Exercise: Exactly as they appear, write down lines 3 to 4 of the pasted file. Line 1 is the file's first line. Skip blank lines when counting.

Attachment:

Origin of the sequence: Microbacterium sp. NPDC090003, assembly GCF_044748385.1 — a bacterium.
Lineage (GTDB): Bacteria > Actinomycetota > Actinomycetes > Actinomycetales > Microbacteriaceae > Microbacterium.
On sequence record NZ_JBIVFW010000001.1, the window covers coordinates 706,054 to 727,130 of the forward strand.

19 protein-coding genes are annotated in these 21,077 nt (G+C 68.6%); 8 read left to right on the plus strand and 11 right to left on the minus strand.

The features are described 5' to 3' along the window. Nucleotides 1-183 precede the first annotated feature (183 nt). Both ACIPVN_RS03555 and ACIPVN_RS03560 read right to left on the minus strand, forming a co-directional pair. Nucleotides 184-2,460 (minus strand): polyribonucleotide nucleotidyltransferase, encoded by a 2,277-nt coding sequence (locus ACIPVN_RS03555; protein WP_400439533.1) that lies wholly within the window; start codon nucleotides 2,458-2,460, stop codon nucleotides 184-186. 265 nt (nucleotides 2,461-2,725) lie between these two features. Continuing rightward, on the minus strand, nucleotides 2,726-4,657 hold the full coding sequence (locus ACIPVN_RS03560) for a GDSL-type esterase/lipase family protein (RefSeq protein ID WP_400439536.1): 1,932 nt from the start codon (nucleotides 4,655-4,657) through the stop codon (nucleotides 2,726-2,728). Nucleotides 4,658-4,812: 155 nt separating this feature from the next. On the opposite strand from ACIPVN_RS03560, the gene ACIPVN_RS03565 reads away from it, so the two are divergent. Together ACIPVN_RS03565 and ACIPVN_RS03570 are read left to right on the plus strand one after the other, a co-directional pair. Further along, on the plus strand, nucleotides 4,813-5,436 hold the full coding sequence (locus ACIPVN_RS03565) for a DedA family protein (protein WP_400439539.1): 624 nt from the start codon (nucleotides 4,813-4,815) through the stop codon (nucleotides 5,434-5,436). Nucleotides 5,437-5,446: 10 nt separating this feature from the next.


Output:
On sequence record NZ_JBIVFW010000001.1, the window covers coordinates 706,054 to 727,130 of the forward strand.

19 protein-coding genes are annotated in these 21,077 nt (G+C 68.6%); 8 read left to right on the plus strand and 11 right to left on the minus strand.